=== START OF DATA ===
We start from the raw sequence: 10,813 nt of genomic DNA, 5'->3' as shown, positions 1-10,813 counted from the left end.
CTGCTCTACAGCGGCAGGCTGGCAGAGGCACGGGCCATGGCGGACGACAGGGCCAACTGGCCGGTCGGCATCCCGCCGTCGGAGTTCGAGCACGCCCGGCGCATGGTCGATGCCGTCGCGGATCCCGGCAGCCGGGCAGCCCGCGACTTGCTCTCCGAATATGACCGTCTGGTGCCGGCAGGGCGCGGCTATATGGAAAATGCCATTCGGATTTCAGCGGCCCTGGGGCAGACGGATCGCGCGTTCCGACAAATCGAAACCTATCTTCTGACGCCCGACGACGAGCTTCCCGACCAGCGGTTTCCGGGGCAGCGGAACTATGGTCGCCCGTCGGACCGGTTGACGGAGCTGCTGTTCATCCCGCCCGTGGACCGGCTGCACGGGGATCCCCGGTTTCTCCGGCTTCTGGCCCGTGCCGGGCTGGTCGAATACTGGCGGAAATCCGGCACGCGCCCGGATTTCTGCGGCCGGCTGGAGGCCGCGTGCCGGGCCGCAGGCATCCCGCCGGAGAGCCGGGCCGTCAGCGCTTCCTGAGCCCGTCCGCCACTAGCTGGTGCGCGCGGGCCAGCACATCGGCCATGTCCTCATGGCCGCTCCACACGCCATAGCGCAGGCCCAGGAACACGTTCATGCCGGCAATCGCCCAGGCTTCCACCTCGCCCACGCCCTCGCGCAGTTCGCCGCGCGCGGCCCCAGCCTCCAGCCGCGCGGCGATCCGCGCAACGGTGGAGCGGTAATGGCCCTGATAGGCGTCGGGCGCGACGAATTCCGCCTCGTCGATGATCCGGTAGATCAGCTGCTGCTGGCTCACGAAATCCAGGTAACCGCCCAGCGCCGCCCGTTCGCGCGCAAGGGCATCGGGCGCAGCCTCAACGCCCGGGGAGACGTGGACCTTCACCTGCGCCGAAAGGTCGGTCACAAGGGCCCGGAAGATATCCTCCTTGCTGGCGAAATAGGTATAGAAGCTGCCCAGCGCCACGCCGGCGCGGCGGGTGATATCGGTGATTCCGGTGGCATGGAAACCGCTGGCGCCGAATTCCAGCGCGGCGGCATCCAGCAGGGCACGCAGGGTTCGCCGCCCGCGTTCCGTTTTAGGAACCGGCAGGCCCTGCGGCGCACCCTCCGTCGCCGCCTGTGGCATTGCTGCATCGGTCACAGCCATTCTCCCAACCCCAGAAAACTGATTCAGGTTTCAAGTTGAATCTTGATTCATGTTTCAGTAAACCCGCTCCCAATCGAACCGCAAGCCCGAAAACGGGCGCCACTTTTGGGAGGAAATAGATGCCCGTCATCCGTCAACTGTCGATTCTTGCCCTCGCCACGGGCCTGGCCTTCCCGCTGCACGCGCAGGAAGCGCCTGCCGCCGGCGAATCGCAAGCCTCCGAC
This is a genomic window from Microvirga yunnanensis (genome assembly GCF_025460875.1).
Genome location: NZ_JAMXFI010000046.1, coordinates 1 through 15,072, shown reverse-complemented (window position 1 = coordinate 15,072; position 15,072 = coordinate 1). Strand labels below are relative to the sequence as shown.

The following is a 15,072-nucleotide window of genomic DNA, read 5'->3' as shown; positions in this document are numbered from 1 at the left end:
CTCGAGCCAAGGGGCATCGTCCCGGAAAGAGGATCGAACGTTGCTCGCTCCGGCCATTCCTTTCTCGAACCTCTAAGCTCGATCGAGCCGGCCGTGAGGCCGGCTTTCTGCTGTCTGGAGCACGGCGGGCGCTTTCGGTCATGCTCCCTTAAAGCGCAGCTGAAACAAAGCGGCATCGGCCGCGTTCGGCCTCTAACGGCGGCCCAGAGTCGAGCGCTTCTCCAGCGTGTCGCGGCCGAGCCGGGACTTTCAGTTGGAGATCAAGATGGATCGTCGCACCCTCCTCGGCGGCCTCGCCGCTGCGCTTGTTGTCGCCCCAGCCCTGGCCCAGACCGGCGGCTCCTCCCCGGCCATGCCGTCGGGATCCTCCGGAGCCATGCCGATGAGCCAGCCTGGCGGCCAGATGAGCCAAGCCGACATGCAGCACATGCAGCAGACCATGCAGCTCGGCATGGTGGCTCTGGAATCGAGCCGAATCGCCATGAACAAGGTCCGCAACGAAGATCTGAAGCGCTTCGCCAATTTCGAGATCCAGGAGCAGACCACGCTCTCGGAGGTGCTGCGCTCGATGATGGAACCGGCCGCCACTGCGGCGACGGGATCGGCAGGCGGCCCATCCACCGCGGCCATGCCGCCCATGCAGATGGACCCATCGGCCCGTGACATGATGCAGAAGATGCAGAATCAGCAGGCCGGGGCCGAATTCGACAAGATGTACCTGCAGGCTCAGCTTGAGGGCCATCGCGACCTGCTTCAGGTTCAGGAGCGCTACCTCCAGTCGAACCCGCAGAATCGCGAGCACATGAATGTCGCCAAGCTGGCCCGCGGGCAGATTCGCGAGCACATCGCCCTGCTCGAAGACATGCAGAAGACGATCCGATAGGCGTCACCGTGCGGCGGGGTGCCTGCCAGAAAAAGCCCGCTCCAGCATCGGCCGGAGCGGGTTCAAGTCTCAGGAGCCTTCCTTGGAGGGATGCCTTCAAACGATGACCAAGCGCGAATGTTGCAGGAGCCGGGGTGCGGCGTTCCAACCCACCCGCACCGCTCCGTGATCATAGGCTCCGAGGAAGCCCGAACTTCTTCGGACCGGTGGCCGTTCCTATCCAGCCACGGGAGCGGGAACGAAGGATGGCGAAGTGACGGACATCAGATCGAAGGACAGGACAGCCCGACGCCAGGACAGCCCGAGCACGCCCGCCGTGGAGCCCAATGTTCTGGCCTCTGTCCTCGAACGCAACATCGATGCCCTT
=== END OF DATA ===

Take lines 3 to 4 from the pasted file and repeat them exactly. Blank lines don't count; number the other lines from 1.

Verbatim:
This is a genomic window from Microvirga yunnanensis (genome assembly GCF_025460875.1).
Genome location: NZ_JAMXFI010000046.1, coordinates 1 through 15,072, shown reverse-complemented (window position 1 = coordinate 15,072; position 15,072 = coordinate 1). Strand labels below are relative to the sequence as shown.